We had arranged to meet Victor for a very early dinner at Rossini, a restaurant at Circular Quay and then make our way to the venue for La Boheme. While it was a good location and the service was ok, R's and Victor's meals, chicken schnitzels, were pretty well inedible. I could see how old and stale they looked when they arrived at the table. I had mussels and it was a nice enough dish.
While I had looked at options to get to the venue. Victor said we could walk through the Botanic Gardens as long as we did so before 6:30 when the garden gates close. I saw this myself on the La Bom website. But by the time we reached the gate at 6, the gates were closing. It would be a long walk right around the gardens to get there.
But I had investigated water taxis. Victor did not know about such touristy things as being transported on Sydney Harbour by a water taxi. He lives in a nice Sydney eastern suburb that was once served very well by public transport. It is not so good now, he not even being able to get a bus directly to Circular Quay, so he needs a car. Rather odd really when his local Federal member is so pro public transport and is our Prime Minister. The water taxi service we used was set up to service people like us who were attending La Bom. It left from the Man o' War Steps on the far side of the Opera House. The Harbour was choppy and the boat was a rocking, so it was moved to face another direction where it settled down enough for us to board. It cost us each $10 for perhaps a ten minute trip to the Boy Charlton Pool, close to the venue. Oh, swimmers in the pool, somebody mentioned. As we crossed over the pool on metal walkway, sure enough, a swimmer with a stunning body passed underneath. I was a little ahead and it was pointless in drawing Victor's and R's attention to the swimmer. We walked up a hill using a short flight of steps and there we were. Easy and painless. We collected our tickets and entered and we had about an hour to kill before the performance. We quaffed a drink bought at a cart and mooched around until it was time to take our seats.
Is this tower on its third name? Whatever, it a very visible Sydney building.
The photos aren't very good but give you an idea.
We would certainly stay at the The Travelodge again.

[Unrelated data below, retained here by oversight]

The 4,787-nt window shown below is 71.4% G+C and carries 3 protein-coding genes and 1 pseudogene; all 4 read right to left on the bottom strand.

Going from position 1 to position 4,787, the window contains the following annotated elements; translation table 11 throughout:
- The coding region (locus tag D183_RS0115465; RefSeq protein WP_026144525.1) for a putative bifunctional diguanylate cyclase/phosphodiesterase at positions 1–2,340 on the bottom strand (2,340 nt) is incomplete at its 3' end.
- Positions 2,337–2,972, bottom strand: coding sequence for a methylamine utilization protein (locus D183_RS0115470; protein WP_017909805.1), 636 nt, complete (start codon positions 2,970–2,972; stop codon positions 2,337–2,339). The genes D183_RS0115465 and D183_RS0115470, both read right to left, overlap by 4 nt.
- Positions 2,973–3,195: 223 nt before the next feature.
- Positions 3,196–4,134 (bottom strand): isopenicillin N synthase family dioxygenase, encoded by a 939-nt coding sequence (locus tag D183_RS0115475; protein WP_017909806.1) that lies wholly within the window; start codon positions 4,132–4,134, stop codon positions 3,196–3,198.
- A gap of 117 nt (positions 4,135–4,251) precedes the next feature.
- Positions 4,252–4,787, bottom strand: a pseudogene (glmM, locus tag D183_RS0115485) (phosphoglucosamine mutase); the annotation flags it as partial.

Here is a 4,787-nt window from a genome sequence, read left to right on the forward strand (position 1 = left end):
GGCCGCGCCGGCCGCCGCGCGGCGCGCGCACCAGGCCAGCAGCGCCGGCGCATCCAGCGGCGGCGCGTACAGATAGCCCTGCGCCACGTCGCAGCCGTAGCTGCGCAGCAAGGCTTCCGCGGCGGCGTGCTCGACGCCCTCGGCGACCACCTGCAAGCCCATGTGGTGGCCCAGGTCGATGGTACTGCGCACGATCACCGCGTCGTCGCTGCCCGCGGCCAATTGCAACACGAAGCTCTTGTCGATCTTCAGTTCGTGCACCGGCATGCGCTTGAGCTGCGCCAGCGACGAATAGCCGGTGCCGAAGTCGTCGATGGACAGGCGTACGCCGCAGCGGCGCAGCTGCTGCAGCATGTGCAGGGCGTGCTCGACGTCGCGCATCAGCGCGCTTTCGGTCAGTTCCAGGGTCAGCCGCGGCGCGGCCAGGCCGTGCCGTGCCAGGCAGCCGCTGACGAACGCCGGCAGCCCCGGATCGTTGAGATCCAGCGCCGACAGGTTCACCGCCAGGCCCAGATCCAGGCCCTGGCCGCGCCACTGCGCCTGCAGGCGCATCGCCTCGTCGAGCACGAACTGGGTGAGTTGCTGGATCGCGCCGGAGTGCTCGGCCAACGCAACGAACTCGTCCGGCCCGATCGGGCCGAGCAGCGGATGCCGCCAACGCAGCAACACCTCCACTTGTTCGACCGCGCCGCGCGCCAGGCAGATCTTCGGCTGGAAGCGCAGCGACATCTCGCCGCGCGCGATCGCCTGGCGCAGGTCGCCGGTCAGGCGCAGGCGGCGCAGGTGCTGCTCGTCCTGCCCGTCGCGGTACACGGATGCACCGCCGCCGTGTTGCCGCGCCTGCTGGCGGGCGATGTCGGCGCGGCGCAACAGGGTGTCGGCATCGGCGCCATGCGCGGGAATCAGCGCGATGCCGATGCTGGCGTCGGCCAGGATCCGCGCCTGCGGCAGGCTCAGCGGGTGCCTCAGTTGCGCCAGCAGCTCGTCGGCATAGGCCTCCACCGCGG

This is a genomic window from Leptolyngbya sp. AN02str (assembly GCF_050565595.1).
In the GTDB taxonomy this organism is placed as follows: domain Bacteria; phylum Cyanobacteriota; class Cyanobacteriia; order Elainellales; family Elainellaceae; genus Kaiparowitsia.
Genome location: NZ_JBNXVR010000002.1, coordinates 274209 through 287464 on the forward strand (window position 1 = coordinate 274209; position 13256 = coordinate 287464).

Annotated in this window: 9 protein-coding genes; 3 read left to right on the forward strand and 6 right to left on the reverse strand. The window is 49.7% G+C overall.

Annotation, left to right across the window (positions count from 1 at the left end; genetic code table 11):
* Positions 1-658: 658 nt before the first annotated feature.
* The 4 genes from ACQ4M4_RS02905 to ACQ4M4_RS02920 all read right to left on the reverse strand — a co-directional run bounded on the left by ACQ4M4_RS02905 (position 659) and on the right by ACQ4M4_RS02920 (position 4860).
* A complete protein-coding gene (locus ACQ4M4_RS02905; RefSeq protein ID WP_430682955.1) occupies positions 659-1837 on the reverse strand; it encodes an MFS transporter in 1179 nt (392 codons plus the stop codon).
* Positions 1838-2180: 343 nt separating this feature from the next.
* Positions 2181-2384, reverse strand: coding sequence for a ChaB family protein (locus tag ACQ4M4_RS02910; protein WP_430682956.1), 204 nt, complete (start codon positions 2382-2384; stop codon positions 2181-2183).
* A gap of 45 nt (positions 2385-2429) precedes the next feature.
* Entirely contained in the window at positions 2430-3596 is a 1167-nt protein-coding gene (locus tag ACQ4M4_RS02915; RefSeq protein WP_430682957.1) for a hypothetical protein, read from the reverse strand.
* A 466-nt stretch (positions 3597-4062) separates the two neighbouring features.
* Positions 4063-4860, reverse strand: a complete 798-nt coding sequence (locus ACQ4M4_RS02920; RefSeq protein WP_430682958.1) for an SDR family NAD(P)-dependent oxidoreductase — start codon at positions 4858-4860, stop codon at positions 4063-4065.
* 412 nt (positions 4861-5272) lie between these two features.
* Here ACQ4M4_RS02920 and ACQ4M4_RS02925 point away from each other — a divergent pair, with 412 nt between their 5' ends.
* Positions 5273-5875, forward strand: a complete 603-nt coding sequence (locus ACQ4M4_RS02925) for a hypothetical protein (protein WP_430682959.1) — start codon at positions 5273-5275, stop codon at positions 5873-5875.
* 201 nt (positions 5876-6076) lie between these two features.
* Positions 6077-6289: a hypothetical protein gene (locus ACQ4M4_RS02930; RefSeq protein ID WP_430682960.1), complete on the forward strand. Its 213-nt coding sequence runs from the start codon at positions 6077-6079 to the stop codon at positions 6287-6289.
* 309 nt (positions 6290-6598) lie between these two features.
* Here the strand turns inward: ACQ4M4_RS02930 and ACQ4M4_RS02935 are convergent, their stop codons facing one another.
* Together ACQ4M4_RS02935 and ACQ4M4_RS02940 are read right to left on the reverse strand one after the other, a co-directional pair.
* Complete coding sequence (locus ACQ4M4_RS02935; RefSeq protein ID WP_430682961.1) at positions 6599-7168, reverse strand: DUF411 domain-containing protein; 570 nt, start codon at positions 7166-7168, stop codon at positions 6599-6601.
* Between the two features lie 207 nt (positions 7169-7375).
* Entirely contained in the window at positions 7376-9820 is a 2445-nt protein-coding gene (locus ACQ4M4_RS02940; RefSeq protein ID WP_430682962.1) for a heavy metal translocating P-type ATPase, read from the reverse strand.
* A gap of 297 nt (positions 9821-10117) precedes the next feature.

The view from our room. Mark Foys was once a department store and I assume the Griffiths Tea building was the company head office and perhaps factory. Wonderfully repurposed buildings. The hotel we were in was once the site of Dunlop Rubber.
I don't think this pub was always called Hotel Harry.
Boy Charlton Pool, named after a famous Australian swimmer who I know little about.
The stage, representing Montmartre, Paris.
In the background....
While the performance wasn't sold out, some estimations by us thought it could seat a little short of 2000 people. So say with some empty seats, there were at least 1500 in the audience, which is not a bad crowd for a Tuesday night. Weather wise, it could not have been better.
It was a great spectacle and the story was simple to follow, especially with surtitles on four different screens. Man meets woman, fall in love and have a stormy relationship, she dies of consumption and everyone is grief stricken. It went for two hours plus a long 40 minute intermission and towards the end I was kind of wishing she would die a bit more quickly and also that I had a remote control to turn the baritone down a bit. But really,we did enjoy it.
Opera House, Harbour Bridge and Luna Park in the background.
It had been transposed to Paris in the 1960s. After intermission these two wrecked cars with one aflame. As Victor promised, at 8.25 there were fireworks. He knew they would happen as he can hear them from his abode.
One very amusing part was when a man in a basket suspended by balloons (and a crane) floated around around from the back of the stage and across the front, to pause where a boy on the street grabbed hold of a dangling rope below the basket and floated off over Sydney Harbour.
The performers took their bows as we viewed from the path out.
We caught the first water taxi back to Quay rather than the Man 'o War Steps and said our farewells to Victor and back to the hotel by train. We were soon dreaming of Paris but perhaps loving Paris in the springtime rather than winter. Oh yes we, had been performance snowed upon a little during the night when a brief minor wind swirl came along. It really was quite a spectacle.